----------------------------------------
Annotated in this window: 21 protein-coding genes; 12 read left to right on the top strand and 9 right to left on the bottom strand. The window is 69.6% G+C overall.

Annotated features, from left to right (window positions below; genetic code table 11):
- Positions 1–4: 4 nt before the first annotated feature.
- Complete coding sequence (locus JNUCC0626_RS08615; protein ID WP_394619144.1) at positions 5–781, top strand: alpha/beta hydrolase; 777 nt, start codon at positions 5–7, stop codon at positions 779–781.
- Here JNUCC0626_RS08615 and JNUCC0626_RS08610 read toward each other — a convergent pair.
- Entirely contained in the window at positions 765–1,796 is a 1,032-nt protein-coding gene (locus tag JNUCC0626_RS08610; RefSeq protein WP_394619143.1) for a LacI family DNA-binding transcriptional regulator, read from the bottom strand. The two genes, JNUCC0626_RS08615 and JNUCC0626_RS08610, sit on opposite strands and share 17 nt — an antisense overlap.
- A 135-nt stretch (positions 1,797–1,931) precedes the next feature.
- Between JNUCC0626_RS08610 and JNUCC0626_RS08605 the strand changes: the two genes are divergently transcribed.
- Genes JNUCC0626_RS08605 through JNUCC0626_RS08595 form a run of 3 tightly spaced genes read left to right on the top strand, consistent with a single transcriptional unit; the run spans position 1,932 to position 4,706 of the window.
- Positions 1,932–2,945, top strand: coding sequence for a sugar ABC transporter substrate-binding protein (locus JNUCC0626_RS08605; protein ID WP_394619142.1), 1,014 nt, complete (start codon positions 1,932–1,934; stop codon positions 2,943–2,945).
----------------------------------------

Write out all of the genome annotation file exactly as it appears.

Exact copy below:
Annotated in this window: 21 protein-coding genes; 12 read left to right on the top strand and 9 right to left on the bottom strand. The window is 69.6% G+C overall.

Annotated features, from left to right (window positions below; genetic code table 11):
- Positions 1–4: 4 nt before the first annotated feature.
- Complete coding sequence (locus JNUCC0626_RS08615; protein ID WP_394619144.1) at positions 5–781, top strand: alpha/beta hydrolase; 777 nt, start codon at positions 5–7, stop codon at positions 779–781.
- Here JNUCC0626_RS08615 and JNUCC0626_RS08610 read toward each other — a convergent pair.
- Entirely contained in the window at positions 765–1,796 is a 1,032-nt protein-coding gene (locus tag JNUCC0626_RS08610; RefSeq protein WP_394619143.1) for a LacI family DNA-binding transcriptional regulator, read from the bottom strand. The two genes, JNUCC0626_RS08615 and JNUCC0626_RS08610, sit on opposite strands and share 17 nt — an antisense overlap.
- A 135-nt stretch (positions 1,797–1,931) precedes the next feature.
- Between JNUCC0626_RS08610 and JNUCC0626_RS08605 the strand changes: the two genes are divergently transcribed.
- Genes JNUCC0626_RS08605 through JNUCC0626_RS08595 form a run of 3 tightly spaced genes read left to right on the top strand, consistent with a single transcriptional unit; the run spans position 1,932 to position 4,706 of the window.
- Positions 1,932–2,945, top strand: coding sequence for a sugar ABC transporter substrate-binding protein (locus JNUCC0626_RS08605; protein ID WP_394619142.1), 1,014 nt, complete (start codon positions 1,932–1,934; stop codon positions 2,943–2,945).